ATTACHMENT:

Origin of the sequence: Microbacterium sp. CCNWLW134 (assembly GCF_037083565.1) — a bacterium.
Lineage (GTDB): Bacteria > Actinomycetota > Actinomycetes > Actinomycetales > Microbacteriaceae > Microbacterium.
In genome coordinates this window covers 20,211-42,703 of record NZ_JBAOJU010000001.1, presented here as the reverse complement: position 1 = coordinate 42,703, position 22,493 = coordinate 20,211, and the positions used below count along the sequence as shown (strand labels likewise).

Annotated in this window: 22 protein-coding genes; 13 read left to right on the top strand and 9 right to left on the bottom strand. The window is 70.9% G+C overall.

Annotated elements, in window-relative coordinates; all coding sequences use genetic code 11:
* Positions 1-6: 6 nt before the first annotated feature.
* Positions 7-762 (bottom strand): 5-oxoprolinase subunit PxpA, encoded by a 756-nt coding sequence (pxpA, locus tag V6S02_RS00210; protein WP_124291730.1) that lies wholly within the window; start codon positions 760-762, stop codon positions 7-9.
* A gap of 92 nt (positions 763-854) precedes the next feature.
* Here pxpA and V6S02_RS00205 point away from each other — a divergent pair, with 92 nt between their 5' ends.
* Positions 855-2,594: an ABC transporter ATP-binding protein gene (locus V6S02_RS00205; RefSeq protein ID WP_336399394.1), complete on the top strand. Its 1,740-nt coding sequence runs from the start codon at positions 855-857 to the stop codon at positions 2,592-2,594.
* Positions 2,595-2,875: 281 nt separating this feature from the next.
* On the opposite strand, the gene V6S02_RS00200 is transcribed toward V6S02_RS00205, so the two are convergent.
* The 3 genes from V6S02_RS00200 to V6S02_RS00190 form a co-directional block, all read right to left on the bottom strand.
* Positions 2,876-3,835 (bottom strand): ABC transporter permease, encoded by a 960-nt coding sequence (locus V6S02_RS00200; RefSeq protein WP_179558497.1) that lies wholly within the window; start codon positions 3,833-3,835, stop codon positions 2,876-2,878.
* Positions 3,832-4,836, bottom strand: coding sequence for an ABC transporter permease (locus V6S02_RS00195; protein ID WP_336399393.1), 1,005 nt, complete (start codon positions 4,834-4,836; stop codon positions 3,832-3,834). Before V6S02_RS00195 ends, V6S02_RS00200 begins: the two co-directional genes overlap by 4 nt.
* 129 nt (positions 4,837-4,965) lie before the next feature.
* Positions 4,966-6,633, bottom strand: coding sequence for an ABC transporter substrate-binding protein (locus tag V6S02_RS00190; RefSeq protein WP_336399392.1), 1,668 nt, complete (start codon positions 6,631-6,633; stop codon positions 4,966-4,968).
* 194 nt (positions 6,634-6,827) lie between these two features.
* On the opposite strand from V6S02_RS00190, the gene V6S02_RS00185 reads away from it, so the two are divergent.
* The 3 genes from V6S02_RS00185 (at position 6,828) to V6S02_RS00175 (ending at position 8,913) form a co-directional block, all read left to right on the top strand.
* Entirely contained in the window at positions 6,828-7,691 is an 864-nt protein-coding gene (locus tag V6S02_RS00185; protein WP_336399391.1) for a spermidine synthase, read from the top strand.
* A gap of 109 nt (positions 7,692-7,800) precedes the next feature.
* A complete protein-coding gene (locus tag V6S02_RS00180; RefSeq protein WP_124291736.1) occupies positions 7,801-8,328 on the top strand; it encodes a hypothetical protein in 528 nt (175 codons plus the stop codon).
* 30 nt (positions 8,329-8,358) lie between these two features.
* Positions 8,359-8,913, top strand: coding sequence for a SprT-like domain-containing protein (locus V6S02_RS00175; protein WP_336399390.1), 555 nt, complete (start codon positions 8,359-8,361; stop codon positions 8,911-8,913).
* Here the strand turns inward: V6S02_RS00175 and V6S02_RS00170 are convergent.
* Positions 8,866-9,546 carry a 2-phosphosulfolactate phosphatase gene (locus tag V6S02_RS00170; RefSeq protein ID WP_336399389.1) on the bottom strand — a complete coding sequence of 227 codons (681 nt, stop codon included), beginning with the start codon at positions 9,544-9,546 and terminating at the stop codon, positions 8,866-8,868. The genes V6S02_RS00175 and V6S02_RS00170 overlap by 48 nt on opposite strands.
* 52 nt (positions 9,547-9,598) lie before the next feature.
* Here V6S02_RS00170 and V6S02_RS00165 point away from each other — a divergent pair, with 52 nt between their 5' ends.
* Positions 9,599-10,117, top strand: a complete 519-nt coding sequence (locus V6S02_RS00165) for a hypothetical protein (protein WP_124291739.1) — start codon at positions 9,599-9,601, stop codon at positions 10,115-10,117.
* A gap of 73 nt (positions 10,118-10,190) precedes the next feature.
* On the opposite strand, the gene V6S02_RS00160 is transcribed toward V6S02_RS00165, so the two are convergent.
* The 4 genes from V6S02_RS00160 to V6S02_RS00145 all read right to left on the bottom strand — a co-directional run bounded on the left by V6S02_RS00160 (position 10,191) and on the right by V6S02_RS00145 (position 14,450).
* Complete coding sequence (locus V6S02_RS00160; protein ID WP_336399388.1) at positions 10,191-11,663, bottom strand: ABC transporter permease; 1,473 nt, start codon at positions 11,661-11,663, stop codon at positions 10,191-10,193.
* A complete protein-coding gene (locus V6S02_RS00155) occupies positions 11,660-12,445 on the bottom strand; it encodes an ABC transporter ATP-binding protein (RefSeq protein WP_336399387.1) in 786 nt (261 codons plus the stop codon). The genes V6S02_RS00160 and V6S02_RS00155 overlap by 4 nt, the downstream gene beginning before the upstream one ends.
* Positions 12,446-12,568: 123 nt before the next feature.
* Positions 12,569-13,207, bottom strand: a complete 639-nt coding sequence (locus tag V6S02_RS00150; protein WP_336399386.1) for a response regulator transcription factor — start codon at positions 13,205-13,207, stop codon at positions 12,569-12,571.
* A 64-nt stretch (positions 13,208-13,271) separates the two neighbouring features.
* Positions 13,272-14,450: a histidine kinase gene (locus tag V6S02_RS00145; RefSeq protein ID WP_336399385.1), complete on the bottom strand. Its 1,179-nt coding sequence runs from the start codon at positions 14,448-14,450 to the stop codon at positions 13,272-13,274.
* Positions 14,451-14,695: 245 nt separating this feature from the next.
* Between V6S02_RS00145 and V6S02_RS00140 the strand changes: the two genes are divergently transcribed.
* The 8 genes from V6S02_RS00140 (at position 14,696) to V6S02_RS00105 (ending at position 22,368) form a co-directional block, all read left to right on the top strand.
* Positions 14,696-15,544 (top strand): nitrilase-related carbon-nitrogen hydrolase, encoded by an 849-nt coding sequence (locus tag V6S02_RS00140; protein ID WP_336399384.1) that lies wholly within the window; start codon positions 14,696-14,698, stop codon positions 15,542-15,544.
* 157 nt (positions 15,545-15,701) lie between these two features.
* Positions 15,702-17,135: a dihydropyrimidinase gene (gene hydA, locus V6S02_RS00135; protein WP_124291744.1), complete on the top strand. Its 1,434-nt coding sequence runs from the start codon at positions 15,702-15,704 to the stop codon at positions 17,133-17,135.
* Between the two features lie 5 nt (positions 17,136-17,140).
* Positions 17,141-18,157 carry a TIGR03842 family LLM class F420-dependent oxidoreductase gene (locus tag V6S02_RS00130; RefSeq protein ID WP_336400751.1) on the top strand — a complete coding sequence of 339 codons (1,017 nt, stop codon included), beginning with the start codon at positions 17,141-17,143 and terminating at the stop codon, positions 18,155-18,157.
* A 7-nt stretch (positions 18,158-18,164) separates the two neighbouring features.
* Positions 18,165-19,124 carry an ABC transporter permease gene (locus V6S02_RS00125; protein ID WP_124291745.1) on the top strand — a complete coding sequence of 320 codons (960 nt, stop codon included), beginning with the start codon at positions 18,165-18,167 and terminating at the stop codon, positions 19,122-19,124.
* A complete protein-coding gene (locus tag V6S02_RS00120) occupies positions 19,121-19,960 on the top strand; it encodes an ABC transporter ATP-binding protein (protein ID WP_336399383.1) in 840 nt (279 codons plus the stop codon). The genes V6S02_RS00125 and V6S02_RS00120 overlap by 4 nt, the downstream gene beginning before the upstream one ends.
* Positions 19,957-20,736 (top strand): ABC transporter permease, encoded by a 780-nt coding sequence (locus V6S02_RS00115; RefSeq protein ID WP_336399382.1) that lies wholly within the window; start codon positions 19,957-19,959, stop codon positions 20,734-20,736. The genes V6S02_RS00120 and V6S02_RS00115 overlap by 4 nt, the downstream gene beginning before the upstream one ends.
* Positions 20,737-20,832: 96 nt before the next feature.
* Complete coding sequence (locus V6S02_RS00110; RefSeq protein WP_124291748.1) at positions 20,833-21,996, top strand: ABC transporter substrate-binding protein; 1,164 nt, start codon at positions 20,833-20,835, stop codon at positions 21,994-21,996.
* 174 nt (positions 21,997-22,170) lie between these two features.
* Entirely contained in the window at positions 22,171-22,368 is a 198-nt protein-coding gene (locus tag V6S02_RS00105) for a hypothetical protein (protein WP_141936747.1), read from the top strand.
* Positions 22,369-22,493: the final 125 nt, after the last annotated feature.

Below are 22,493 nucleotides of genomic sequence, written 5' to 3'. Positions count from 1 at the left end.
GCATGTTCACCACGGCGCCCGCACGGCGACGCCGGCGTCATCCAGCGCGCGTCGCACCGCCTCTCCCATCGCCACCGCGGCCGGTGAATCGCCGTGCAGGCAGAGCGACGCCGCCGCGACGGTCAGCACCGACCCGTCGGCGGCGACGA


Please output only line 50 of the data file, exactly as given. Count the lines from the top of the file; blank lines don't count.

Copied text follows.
* A complete protein-coding gene (locus tag V6S02_RS00120) occupies positions 19,121-19,960 on the top strand; it encodes an ABC transporter ATP-binding protein (protein ID WP_336399383.1) in 840 nt (279 codons plus the stop codon). The genes V6S02_RS00125 and V6S02_RS00120 overlap by 4 nt, the downstream gene beginning before the upstream one ends.